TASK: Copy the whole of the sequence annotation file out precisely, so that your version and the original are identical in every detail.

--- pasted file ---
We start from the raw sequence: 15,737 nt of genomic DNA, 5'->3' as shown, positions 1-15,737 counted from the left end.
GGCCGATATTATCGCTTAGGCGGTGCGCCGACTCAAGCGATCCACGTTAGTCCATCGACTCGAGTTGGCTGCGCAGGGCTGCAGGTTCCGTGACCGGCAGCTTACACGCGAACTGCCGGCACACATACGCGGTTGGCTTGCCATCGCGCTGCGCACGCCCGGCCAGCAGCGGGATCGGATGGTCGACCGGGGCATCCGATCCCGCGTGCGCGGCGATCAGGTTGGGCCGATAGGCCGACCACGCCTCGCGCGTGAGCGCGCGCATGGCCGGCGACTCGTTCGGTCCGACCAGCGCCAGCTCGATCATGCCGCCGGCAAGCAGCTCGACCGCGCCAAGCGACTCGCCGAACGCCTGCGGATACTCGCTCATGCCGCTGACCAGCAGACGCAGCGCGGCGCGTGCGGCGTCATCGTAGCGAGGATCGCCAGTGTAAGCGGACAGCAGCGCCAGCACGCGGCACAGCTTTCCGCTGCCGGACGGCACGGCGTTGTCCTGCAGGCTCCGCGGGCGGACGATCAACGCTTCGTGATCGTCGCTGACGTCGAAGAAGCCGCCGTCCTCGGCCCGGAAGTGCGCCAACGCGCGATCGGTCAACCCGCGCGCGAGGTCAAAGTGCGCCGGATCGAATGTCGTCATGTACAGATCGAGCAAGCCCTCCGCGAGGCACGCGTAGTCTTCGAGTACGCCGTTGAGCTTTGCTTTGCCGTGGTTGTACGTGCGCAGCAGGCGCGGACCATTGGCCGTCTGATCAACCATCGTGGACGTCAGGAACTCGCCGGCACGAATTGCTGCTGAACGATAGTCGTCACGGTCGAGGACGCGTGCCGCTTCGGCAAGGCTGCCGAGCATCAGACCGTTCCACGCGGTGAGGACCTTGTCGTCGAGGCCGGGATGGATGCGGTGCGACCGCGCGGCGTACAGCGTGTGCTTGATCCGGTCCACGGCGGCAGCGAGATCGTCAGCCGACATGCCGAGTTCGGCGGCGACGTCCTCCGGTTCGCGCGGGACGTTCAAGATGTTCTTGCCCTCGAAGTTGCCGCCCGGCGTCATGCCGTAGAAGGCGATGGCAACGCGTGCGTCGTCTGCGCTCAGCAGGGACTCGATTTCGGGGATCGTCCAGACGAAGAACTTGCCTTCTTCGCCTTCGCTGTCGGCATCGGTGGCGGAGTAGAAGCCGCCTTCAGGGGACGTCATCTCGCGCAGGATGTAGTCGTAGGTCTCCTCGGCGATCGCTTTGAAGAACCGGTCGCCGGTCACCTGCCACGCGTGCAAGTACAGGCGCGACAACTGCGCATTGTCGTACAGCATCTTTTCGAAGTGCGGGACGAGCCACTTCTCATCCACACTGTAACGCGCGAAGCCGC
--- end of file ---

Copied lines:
We start from the raw sequence: 15,737 nt of genomic DNA, 5'->3' as shown, positions 1-15,737 counted from the left end.
GGCCGATATTATCGCTTAGGCGGTGCGCCGACTCAAGCGATCCACGTTAGTCCATCGACTCGAGTTGGCTGCGCAGGGCTGCAGGTTCCGTGACCGGCAGCTTACACGCGAACTGCCGGCACACATACGCGGTTGGCTTGCCATCGCGCTGCGCACGCCCGGCCAGCAGCGGGATCGGATGGTCGACCGGGGCATCCGATCCCGCGTGCGCGGCGATCAGGTTGGGCCGATAGGCCGACCACGCCTCGCGCGTGAGCGCGCGCATGGCCGGCGACTCGTTCGGTCCGACCAGCGCCAGCTCGATCATGCCGCCGGCAAGCAGCTCGACCGCGCCAAGCGACTCGCCGAACGCCTGCGGATACTCGCTCATGCCGCTGACCAGCAGACGCAGCGCGGCGCGTGCGGCGTCATCGTAGCGAGGATCGCCAGTGTAAGCGGACAGCAGCGCCAGCACGCGGCACAGCTTTCCGCTGCCGGACGGCACGGCGTTGTCCTGCAGGCTCCGCGGGCGGACGATCAACGCTTCGTGATCGTCGCTGACGTCGAAGAAGCCGCCGTCCTCGGCCCGGAAGTGCGCCAACGCGCGATCGGTCAACCCGCGCGCGAGGTCAAAGTGCGCCGGATCGAATGTCGTCATGTACAGATCGAGCAAGCCCTCCGCGAGGCACGCGTAGTCTTCGAGTACGCCGTTGAGCTTTGCTTTGCCGTGGTTGTACGTGCGCAGCAGGCGCGGACCATTGGCCGTCTGATCAACCATCGTGGACGTCAGGAACTCGCCGGCACGAATTGCTGCTGAACGATAGTCGTCACGGTCGAGGACGCGTGCCGCTTCGGCAAGGCTGCCGAGCATCAGACCGTTCCACGCGGTGAGGACCTTGTCGTCGAGGCCGGGATGGATGCGGTGCGACCGCGCGGCGTACAGCGTGTGCTTGATCCGGTCCACGGCGGCAGCGAGATCGTCAGCCGACATGCCGAGTTCGGCGGCGACGTCCTCCGGTTCGCGCGGGACGTTCAAGATGTTCTTGCCCTCGAAGTTGCCGCCCGGCGTCATGCCGTAGAAGGCGATGGCAACGCGTGCGTCGTCTGCGCTCAGCAGGGACTCGATTTCGGGGATCGTCCAGACGAAGAACTTGCCTTCTTCGCCTTCGCTGTCGGCATCGGTGGCGGAGTAGAAGCCGCCTTCAGGGGACGTCATCTCGCGCAGGATGTAGTCGTAGGTCTCCTCGGCGATCGCTTTGAAGAACCGGTCGCCGGTCACCTGCCACGCGTGCAAGTACAGGCGCGACAACTGCGCATTGTCGTACAGCATCTTTTCGAAGTGCGGGACGAGCCACTTCTCATCCACACTGTAACGCGCGAAGCCGC